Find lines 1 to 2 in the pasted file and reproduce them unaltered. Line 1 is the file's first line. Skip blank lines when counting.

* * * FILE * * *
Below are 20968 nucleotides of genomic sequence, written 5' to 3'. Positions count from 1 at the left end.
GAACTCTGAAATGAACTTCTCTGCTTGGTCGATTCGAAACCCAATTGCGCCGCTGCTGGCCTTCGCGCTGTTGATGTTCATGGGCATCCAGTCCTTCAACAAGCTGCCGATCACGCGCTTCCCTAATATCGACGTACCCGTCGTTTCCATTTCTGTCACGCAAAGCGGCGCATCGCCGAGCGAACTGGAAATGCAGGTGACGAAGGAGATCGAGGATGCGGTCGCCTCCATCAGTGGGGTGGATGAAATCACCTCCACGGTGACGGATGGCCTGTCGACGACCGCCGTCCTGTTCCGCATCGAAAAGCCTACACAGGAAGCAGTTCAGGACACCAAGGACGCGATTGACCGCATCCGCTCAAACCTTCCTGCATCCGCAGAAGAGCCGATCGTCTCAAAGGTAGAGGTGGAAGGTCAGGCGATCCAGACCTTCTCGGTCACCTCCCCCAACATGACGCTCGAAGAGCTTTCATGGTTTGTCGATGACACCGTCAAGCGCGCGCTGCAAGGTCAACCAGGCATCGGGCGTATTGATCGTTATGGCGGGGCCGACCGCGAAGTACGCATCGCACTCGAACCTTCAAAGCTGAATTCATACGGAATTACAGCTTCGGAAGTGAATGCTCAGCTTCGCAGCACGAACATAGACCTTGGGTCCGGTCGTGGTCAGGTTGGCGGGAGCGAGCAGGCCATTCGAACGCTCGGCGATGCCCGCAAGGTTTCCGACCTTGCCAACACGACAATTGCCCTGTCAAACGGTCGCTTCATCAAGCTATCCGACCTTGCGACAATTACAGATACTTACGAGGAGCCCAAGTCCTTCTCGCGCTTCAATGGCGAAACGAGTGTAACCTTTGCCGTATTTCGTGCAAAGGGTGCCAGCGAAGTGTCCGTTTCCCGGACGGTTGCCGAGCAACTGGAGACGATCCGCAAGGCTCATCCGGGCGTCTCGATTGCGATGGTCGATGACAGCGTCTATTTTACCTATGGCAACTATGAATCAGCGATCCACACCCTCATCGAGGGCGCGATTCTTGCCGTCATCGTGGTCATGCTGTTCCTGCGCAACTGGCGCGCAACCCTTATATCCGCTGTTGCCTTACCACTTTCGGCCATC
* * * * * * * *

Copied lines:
Below are 20968 nucleotides of genomic sequence, written 5' to 3'. Positions count from 1 at the left end.
GAACTCTGAAATGAACTTCTCTGCTTGGTCGATTCGAAACCCAATTGCGCCGCTGCTGGCCTTCGCGCTGTTGATGTTCATGGGCATCCAGTCCTTCAACAAGCTGCCGATCACGCGCTTCCCTAATATCGACGTACCCGTCGTTTCCATTTCTGTCACGCAAAGCGGCGCATCGCCGAGCGAACTGGAAATGCAGGTGACGAAGGAGATCGAGGATGCGGTCGCCTCCATCAGTGGGGTGGATGAAATCACCTCCACGGTGACGGATGGCCTGTCGACGACCGCCGTCCTGTTCCGCATCGAAAAGCCTACACAGGAAGCAGTTCAGGACACCAAGGACGCGATTGACCGCATCCGCTCAAACCTTCCTGCATCCGCAGAAGAGCCGATCGTCTCAAAGGTAGAGGTGGAAGGTCAGGCGATCCAGACCTTCTCGGTCACCTCCCCCAACATGACGCTCGAAGAGCTTTCATGGTTTGTCGATGACACCGTCAAGCGCGCGCTGCAAGGTCAACCAGGCATCGGGCGTATTGATCGTTATGGCGGGGCCGACCGCGAAGTACGCATCGCACTCGAACCTTCAAAGCTGAATTCATACGGAATTACAGCTTCGGAAGTGAATGCTCAGCTTCGCAGCACGAACATAGACCTTGGGTCCGGTCGTGGTCAGGTTGGCGGGAGCGAGCAGGCCATTCGAACGCTCGGCGATGCCCGCAAGGTTTCCGACCTTGCCAACACGACAATTGCCCTGTCAAACGGTCGCTTCATCAAGCTATCCGACCTTGCGACAATTACAGATACTTACGAGGAGCCCAAGTCCTTCTCGCGCTTCAATGGCGAAACGAGTGTAACCTTTGCCGTATTTCGTGCAAAGGGTGCCAGCGAAGTGTCCGTTTCCCGGACGGTTGCCGAGCAACTGGAGACGATCCGCAAGGCTCATCCGGGCGTCTCGATTGCGATGGTCGATGACAGCGTCTATTTTACCTATGGCAACTATGAATCAGCGATCCACACCCTCATCGAGGGCGCGATTCTTGCCGTCATCGTGGTCATGCTGTTCCTGCGCAACTGGCGCGCAACCCTTATATCCGCTGTTGCCTTACCACTTTCGGCCATC